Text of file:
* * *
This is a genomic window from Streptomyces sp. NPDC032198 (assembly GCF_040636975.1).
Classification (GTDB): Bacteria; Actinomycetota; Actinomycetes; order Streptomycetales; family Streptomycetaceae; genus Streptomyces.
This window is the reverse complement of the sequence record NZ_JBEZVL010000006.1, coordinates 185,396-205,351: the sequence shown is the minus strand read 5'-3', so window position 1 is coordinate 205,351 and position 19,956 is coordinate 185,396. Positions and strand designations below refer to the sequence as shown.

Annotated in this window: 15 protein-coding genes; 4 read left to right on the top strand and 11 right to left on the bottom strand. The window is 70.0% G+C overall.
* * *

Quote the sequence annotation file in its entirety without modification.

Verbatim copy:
This is a genomic window from Streptomyces sp. NPDC032198 (assembly GCF_040636975.1).
Classification (GTDB): Bacteria; Actinomycetota; Actinomycetes; order Streptomycetales; family Streptomycetaceae; genus Streptomyces.
This window is the reverse complement of the sequence record NZ_JBEZVL010000006.1, coordinates 185,396-205,351: the sequence shown is the minus strand read 5'-3', so window position 1 is coordinate 205,351 and position 19,956 is coordinate 185,396. Positions and strand designations below refer to the sequence as shown.

Annotated in this window: 15 protein-coding genes; 4 read left to right on the top strand and 11 right to left on the bottom strand. The window is 70.0% G+C overall.